In this context, the Bank has been working with the cities of Sao Paulo and Bangalore to develop a new tool that helps evaluate how different transport policies and interventions can impact e-commerce logistics in urban areas (GiULia). Financed by the Multidonor Sustainable Logistics Trust Fund, the tool serves as a platform to promote discussion with our counterparts on a subject that is often neglected by city planners: urban logistics. Decision-making on policies and regulations for urban logistics has traditionally been undertaken without sufficient consideration for economic and environmental impacts. For instance, restrictions on the size and use of trucks in cities can cause a number of side effects, including the suburbanization of cargo, with warehouses and trucks located on the periphery of cities, far from consumers, or the fragmentation of services between multiple carriers, which may lead to more miles traveled, idle truck loads, and inefficiencies.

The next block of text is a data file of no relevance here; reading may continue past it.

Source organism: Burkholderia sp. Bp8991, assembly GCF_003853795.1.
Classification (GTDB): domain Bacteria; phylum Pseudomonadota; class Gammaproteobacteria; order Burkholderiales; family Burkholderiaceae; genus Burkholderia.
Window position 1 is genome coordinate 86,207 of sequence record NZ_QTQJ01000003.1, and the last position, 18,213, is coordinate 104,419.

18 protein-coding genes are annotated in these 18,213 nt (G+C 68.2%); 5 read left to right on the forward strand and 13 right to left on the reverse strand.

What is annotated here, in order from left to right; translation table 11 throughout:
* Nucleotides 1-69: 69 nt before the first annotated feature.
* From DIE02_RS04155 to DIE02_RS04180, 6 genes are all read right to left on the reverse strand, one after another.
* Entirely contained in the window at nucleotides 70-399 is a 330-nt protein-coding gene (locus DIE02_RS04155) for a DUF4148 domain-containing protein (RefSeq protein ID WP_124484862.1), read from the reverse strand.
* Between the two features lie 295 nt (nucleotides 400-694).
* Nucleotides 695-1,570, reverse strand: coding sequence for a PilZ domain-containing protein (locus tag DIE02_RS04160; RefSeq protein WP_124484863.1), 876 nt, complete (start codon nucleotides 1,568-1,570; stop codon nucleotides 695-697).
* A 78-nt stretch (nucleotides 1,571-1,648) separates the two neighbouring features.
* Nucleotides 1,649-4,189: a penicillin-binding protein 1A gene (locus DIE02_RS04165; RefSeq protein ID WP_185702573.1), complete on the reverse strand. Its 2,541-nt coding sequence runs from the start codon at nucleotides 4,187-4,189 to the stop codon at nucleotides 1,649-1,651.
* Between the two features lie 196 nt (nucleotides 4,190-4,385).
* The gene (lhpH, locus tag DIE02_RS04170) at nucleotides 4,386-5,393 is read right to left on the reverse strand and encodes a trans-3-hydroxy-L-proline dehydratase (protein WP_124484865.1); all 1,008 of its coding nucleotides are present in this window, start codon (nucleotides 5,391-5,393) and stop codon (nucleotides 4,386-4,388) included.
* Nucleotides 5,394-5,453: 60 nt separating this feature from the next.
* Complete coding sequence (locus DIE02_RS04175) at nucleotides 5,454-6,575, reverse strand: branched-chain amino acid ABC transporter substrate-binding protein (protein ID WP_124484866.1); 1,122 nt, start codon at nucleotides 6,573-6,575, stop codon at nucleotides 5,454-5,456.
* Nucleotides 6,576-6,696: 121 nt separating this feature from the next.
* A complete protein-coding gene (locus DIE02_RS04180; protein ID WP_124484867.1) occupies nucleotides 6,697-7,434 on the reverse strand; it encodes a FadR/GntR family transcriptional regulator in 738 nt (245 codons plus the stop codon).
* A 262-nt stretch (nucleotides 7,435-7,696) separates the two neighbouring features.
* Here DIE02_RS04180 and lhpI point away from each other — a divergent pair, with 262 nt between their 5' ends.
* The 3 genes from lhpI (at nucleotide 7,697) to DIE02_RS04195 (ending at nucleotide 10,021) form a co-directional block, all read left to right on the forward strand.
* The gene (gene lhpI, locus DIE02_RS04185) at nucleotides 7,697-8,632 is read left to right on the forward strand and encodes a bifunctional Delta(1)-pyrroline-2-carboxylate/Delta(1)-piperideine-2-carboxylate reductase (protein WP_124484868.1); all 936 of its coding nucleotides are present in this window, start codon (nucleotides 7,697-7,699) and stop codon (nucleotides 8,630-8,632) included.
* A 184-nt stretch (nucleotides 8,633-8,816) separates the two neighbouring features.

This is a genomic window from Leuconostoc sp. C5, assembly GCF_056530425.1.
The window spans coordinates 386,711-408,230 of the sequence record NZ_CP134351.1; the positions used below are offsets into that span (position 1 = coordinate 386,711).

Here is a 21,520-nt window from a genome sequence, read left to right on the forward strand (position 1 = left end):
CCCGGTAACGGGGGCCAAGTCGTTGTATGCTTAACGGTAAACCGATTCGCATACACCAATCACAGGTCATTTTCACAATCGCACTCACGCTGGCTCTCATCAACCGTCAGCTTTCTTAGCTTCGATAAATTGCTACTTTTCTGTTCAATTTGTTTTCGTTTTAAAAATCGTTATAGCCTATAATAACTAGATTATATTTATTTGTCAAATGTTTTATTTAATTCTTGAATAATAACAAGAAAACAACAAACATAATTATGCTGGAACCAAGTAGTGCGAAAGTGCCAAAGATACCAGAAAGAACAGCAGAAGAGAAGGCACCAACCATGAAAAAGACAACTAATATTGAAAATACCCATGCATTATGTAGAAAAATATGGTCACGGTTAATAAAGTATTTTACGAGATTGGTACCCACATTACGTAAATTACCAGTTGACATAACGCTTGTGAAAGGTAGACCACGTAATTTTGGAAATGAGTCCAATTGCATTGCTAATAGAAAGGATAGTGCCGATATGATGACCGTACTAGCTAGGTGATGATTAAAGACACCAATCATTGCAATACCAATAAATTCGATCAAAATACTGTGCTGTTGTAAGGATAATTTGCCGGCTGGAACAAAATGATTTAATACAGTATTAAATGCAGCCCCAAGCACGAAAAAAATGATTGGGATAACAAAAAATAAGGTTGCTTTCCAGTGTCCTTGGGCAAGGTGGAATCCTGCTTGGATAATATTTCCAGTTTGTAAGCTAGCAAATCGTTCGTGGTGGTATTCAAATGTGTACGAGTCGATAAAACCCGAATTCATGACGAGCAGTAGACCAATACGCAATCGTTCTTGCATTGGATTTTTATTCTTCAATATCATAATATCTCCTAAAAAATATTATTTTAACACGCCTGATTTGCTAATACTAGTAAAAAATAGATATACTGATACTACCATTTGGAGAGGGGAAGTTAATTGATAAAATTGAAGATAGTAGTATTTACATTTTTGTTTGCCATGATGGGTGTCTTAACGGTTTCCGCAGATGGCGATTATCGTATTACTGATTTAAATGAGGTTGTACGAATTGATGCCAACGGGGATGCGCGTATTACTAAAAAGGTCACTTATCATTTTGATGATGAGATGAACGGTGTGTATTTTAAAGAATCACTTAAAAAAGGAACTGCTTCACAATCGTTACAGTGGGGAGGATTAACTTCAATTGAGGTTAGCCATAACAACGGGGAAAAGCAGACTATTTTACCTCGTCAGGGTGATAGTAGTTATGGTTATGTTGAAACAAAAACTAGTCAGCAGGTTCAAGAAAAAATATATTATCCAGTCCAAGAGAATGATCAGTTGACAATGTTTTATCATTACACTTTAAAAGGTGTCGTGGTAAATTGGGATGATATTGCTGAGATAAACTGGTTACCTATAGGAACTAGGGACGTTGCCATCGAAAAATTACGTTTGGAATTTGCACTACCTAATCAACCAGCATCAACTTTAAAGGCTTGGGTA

Reforms Sri Lanka needs to boost its economy

Idah Z. Pswarayi-Riddihough's picture
 Joe Qian/World Bank
The Colombo Stock Exchange. Credit: Joe Qian/World Bank

Many Sri Lankans understand the potential benefits of lowering trade costs and making their country more competitive in the global economy. The majority, however, fear increased competition, the unfair advantage of the private sector from abroad and limited skills and innovation to compete.

Yet, Sri Lanka’s aspirations cannot be realized in the current status quo.  

While changes in trade policies and regulations will undeniably improve the lives of most citizens, I’m mindful that some are likely to lose. However, many potential gainers of the reforms who are currently opposed to them are unaware of their benefits.

Implementing smart reforms means that government funds will be used more effectively for the people, improve access to better healthcare, education, basic infrastructure and provide Sri Lankans with opportunities to get more and better jobs. Let me focus on a few reforms that I believe are critical for the country.  First, Sri Lanka needs to seek growth opportunities and foreign investment beyond its borders.    

First, Sri Lanka needs to seek growth opportunities and foreign investment beyond its borders.